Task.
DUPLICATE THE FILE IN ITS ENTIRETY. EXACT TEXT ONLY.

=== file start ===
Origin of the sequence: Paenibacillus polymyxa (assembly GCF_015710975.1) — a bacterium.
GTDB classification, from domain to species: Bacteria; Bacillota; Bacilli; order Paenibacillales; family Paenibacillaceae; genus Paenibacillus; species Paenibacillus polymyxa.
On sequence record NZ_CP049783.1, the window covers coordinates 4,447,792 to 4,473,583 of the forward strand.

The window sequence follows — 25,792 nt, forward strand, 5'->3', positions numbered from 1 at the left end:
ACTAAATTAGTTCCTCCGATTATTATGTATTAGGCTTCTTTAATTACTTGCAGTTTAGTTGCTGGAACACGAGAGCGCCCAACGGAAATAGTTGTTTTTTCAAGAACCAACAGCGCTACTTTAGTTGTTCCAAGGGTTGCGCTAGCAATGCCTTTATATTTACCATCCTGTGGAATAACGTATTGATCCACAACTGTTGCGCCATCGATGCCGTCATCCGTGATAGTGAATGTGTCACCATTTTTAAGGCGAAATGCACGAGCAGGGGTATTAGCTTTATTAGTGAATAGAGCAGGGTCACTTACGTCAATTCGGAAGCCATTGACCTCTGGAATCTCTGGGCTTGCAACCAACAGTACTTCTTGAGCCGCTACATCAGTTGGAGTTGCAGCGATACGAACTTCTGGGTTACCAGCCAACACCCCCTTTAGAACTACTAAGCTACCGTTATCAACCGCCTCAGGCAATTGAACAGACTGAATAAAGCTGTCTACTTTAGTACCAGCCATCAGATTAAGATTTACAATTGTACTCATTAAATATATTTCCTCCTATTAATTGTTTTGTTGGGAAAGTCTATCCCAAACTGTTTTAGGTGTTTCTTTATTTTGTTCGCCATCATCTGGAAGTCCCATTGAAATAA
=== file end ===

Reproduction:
Origin of the sequence: Paenibacillus polymyxa (assembly GCF_015710975.1) — a bacterium.
GTDB classification, from domain to species: Bacteria; Bacillota; Bacilli; order Paenibacillales; family Paenibacillaceae; genus Paenibacillus; species Paenibacillus polymyxa.
On sequence record NZ_CP049783.1, the window covers coordinates 4,447,792 to 4,473,583 of the forward strand.

The window sequence follows — 25,792 nt, forward strand, 5'->3', positions numbered from 1 at the left end:
ACTAAATTAGTTCCTCCGATTATTATGTATTAGGCTTCTTTAATTACTTGCAGTTTAGTTGCTGGAACACGAGAGCGCCCAACGGAAATAGTTGTTTTTTCAAGAACCAACAGCGCTACTTTAGTTGTTCCAAGGGTTGCGCTAGCAATGCCTTTATATTTACCATCCTGTGGAATAACGTATTGATCCACAACTGTTGCGCCATCGATGCCGTCATCCGTGATAGTGAATGTGTCACCATTTTTAAGGCGAAATGCACGAGCAGGGGTATTAGCTTTATTAGTGAATAGAGCAGGGTCACTTACGTCAATTCGGAAGCCATTGACCTCTGGAATCTCTGGGCTTGCAACCAACAGTACTTCTTGAGCCGCTACATCAGTTGGAGTTGCAGCGATACGAACTTCTGGGTTACCAGCCAACACCCCCTTTAGAACTACTAAGCTACCGTTATCAACCGCCTCAGGCAATTGAACAGACTGAATAAAGCTGTCTACTTTAGTACCAGCCATCAGATTAAGATTTACAATTGTACTCATTAAATATATTTCCTCCTATTAATTGTTTTGTTGGGAAAGTCTATCCCAAACTGTTTTAGGTGTTTCTTTATTTTGTTCGCCATCATCTGGAAGTCCCATTGAAATAA